Wales skipper Ryan Jones has no doubt that the introduction of the Play-Off system will lead to a superb specatcle when the Magners League reaches it's climax in a week-and-a-half's time.
Double Grand Slam winner Jones will lead a star-studded Ospreys side to Dublin a week on Saturday for the inaugural Magners League Grand Final and the in-form No8 believes the clash with Leinster will provide a fitting way to end a hugely-exciting season.
"You have to give credit to the way that the Play-Offs have brought extra excitement," said Jones, who was a Magners League winner in 2005 and 2007 and is now aiming for a hat-trick of titles.
"We've put ourselves in a position where we've taken it to the final game with everything to play for.
"The Play-Offs kept the season alive for us and others, and I'm sure that the final will be a great spectacle and a real advert for the Magners League."
The Ospreys may have eventually finished second in the standings at the end of the regular season but Jones isn't far off the mark in suggesting that his team's push for Magners League glory could have petered out long ago under the old system.
Jones and co were a fair way behind eventual first-place finishers Leinster for large parts of the season and could easily have lost sight of their goal had the tournament been decided on a straight-league format.
But the introduction of the Play-Offs allowed the Ospreys to remain focused, always knowing they had a realistic chance of securing a semi-final spot.
That semi took place against Glasgow Warriors at the Liberty Stadium last weekend and, although the Ospreys weren't at their fluent best like they had been in the second half of their win against the Dragons in Round 18, there can be no doubt that the first-ever Magners League Play-Off was a special occasion.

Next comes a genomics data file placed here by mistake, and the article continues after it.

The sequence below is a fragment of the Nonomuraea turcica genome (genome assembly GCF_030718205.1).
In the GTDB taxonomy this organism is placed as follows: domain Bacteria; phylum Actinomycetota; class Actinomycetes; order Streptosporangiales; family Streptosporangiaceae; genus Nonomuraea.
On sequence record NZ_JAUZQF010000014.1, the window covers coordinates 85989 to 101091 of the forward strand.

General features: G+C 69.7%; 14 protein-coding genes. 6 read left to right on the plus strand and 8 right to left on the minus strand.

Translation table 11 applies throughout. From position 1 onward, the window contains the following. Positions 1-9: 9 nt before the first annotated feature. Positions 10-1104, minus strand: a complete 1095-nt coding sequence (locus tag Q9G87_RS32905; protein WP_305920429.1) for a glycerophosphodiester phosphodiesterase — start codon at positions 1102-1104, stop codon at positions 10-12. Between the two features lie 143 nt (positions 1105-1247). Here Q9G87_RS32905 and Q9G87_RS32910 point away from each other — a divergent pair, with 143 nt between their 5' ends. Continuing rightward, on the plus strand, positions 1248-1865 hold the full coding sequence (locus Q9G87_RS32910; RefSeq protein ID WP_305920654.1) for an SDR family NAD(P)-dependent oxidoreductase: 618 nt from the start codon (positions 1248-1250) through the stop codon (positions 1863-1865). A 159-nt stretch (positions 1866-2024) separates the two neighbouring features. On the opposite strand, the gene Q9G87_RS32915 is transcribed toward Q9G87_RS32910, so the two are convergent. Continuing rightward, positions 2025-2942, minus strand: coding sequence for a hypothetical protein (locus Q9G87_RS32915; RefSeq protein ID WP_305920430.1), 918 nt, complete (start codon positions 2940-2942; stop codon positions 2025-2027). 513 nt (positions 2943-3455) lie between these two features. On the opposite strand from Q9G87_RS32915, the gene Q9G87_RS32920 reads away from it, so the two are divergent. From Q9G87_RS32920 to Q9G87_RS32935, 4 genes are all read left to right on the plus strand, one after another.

"It was pretty physical to be honest. It was a great competition and I think it made for a great semi-final," added Jones.
"This is what Play-Offs are all about. There were swings in the way it was going. Glasgow were big, physical and they were definitely uncompromising and I'd guess it made for good viewing.
"It was a big game, a tough game, and I thought they boys did a pretty professional job.
"We made some errors, but we didn't let it get to us and I think we thoroughly deserved to win.
"I think throughout the year we've shown glimpses of being the team that we want to be and can be, and this is what it's about - the end of the season with everything to play for.
"We have to fancy our chances against anyone. We've got great players ourselves who have won things and we need to back ourselves. It's going to be a one off game and winner takes all."
Carmarthen Quins are holding an exhibition to commemorate club players who fought in World War I. All welcome to the clubhouse on Friday afternoon to learn more about local history, or share any family anecdotes or artifacts.
Defence coach Shaun Edwards believes Saturday's clash against England - the 'form team in world rugby' - poses a huge challenge for his side but he is confident, with Wales beginning to show the defensive qualities displayed in the last two World Cups,
Women in the Ospreys region recently completed a Level 1 coaching course and are looking forward to putting their theory into practice in clubs and schools across the region. A women only course has been organised for the Scarlets region starting next week, full details at the end of the video.